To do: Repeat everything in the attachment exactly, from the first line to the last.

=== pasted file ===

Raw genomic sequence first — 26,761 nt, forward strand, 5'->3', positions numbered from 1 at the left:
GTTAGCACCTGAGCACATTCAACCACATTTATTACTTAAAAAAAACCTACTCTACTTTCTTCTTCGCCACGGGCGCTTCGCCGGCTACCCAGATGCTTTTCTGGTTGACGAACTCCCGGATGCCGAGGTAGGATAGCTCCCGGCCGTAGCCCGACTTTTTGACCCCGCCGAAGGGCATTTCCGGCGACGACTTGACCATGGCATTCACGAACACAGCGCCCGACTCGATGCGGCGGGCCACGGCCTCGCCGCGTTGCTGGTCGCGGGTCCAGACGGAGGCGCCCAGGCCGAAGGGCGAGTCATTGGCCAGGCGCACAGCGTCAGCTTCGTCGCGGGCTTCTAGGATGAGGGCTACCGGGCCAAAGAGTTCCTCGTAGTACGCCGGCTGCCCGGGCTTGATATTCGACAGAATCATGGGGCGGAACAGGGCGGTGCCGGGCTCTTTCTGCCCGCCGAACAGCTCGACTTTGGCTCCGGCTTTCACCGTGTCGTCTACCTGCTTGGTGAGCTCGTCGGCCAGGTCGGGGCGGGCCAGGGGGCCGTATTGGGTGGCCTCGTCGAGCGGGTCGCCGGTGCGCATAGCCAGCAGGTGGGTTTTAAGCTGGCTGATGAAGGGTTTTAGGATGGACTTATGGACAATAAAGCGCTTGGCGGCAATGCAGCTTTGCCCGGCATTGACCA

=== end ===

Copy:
Raw genomic sequence first — 26,761 nt, forward strand, 5'->3', positions numbered from 1 at the left:
GTTAGCACCTGAGCACATTCAACCACATTTATTACTTAAAAAAAACCTACTCTACTTTCTTCTTCGCCACGGGCGCTTCGCCGGCTACCCAGATGCTTTTCTGGTTGACGAACTCCCGGATGCCGAGGTAGGATAGCTCCCGGCCGTAGCCCGACTTTTTGACCCCGCCGAAGGGCATTTCCGGCGACGACTTGACCATGGCATTCACGAACACAGCGCCCGACTCGATGCGGCGGGCCACGGCCTCGCCGCGTTGCTGGTCGCGGGTCCAGACGGAGGCGCCCAGGCCGAAGGGCGAGTCATTGGCCAGGCGCACAGCGTCAGCTTCGTCGCGGGCTTCTAGGATGAGGGCTACCGGGCCAAAGAGTTCCTCGTAGTACGCCGGCTGCCCGGGCTTGATATTCGACAGAATCATGGGGCGGAACAGGGCGGTGCCGGGCTCTTTCTGCCCGCCGAACAGCTCGACTTTGGCTCCGGCTTTCACCGTGTCGTCTACCTGCTTGGTGAGCTCGTCGGCCAGGTCGGGGCGGGCCAGGGGGCCGTATTGGGTGGCCTCGTCGAGCGGGTCGCCGGTGCGCATAGCCAGCAGGTGGGTTTTAAGCTGGCTGATGAAGGGTTTTAGGATGGACTTATGGACAATAAAGCGCTTGGCGGCAATGCAGCTTTGCCCGGCATTGACCA